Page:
Carnevale di Venezia
Carnival, or Carnevale, is Venice's answer to Mardi Gras and Fasching. For eight days before Lent each winter, tourists flood the city for an orgy of pageants, commedia dell'arte, concerts, balls, and masked self-display until Shrove Tuesday signals an end to the party.
Carnevale isn't just a Venetian tradition; similar festivities occur throughout much of the Roman Catholic world, including other cities in Italy. The term "carnevale" comes from the Latin for "farewell to meat" and suggests a good-bye party for the steaks and stews that Catholics traditionally gave up during the weeks of fasting before Easter. The masquerade aspect of Carnival is even older: the Romans celebrated winter with a fertility festival where masks were worn by citizens and slaves alike.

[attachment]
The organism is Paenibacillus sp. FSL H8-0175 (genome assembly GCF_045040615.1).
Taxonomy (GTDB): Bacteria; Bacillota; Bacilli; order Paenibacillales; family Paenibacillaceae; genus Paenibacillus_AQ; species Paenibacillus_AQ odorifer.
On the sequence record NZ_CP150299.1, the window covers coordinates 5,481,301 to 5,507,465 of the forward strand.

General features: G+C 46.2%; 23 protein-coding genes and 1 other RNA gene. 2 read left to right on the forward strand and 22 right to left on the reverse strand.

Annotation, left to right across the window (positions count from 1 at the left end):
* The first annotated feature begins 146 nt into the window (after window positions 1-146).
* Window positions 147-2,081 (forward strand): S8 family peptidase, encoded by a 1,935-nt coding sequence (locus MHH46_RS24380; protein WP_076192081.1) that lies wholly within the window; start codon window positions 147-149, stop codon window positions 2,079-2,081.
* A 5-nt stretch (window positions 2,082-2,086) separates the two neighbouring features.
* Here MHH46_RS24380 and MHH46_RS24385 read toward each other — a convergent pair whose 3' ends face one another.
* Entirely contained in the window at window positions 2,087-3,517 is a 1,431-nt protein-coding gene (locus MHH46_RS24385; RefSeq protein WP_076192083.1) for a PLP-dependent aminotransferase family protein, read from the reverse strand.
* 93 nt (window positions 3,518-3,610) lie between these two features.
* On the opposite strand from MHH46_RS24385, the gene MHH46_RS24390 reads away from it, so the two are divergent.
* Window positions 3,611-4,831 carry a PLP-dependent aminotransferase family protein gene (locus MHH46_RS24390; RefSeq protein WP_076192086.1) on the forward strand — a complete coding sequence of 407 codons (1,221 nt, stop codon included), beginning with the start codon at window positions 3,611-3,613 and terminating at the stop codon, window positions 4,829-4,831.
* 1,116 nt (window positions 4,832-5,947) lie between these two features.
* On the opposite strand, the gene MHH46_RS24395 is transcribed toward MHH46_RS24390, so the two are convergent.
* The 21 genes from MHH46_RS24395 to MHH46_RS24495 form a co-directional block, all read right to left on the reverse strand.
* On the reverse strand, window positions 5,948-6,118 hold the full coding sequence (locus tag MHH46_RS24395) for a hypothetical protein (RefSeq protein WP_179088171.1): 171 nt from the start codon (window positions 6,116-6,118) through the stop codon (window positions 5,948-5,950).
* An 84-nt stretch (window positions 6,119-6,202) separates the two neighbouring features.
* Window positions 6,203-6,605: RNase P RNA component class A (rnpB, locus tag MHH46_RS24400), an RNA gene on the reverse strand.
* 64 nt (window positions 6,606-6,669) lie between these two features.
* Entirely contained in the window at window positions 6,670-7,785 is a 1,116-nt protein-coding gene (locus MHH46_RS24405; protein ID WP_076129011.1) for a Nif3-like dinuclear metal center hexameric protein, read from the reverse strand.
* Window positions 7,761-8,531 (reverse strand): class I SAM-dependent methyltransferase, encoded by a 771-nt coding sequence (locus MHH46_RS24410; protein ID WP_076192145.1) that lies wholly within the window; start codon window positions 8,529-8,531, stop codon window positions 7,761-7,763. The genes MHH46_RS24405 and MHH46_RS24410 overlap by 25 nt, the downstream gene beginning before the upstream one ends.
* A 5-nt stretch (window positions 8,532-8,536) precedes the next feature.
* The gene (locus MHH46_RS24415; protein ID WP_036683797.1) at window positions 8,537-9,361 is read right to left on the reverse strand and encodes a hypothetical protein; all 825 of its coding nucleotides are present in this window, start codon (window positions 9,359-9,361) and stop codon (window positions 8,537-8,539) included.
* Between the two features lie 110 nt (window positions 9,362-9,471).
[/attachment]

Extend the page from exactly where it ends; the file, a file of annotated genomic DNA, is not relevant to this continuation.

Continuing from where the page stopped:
In its glory days of the 1700s, the Carnevale di Venezia began on December 26 and lasted until Ash Wednesday, with mask-wearing and other unofficial activities continuing well into the spring. The nonstop partying, gambling, and general irresponsibility reflected the decline of the Venetian Republic, which had begun to lose wealth and power with the rise of Dutch and British trade in the 1600s. After Napoleon Bonaparte conquered Venice in 1797, the Republic was finished and so were the desultory remnants of Carnival.
Next page: Today's Venice Carnival
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